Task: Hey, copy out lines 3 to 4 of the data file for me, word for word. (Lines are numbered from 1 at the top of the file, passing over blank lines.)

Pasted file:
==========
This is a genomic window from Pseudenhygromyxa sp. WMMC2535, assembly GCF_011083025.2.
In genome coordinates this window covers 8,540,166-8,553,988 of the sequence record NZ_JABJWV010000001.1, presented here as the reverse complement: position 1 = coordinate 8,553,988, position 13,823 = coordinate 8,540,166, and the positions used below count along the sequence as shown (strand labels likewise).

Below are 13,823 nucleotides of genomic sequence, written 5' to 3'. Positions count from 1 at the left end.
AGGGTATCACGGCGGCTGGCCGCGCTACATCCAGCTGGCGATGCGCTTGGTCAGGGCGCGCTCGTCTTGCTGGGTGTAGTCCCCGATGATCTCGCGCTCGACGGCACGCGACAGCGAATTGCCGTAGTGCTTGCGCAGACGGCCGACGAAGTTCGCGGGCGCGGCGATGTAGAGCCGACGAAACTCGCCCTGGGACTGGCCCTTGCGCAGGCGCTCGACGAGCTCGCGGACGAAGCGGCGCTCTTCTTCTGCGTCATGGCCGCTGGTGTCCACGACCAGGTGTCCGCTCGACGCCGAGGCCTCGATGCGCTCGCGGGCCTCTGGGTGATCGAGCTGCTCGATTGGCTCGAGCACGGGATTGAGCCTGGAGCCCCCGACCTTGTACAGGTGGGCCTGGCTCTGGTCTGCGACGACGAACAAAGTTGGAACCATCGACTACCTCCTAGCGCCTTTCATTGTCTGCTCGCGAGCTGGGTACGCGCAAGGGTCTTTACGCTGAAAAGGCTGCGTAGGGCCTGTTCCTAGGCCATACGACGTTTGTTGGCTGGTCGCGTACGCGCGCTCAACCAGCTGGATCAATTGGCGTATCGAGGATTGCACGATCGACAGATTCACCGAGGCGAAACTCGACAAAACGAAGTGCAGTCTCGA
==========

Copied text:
Below are 13,823 nucleotides of genomic sequence, written 5' to 3'. Positions count from 1 at the left end.
AGGGTATCACGGCGGCTGGCCGCGCTACATCCAGCTGGCGATGCGCTTGGTCAGGGCGCGCTCGTCTTGCTGGGTGTAGTCCCCGATGATCTCGCGCTCGACGGCACGCGACAGCGAATTGCCGTAGTGCTTGCGCAGACGGCCGACGAAGTTCGCGGGCGCGGCGATGTAGAGCCGACGAAACTCGCCCTGGGACTGGCCCTTGCGCAGGCGCTCGACGAGCTCGCGGACGAAGCGGCGCTCTTCTTCTGCGTCATGGCCGCTGGTGTCCACGACCAGGTGTCCGCTCGACGCCGAGGCCTCGATGCGCTCGCGGGCCTCTGGGTGATCGAGCTGCTCGATTGGCTCGAGCACGGGATTGAGCCTGGAGCCCCCGACCTTGTACAGGTGGGCCTGGCTCTGGTCTGCGACGACGAACAAAGTTGGAACCATCGACTACCTCCTAGCGCCTTTCATTGTCTGCTCGCGAGCTGGGTACGCGCAAGGGTCTTTACGCTGAAAAGGCTGCGTAGGGCCTGTTCCTAGGCCATACGACGTTTGTTGGCTGGTCGCGTACGCGCGCTCAACCAGCTGGATCAATTGGCGTATCGAGGATTGCACGATCGACAGATTCACCGAGGCGAAACTCGACAAAACGAAGTGCAGTCTCGA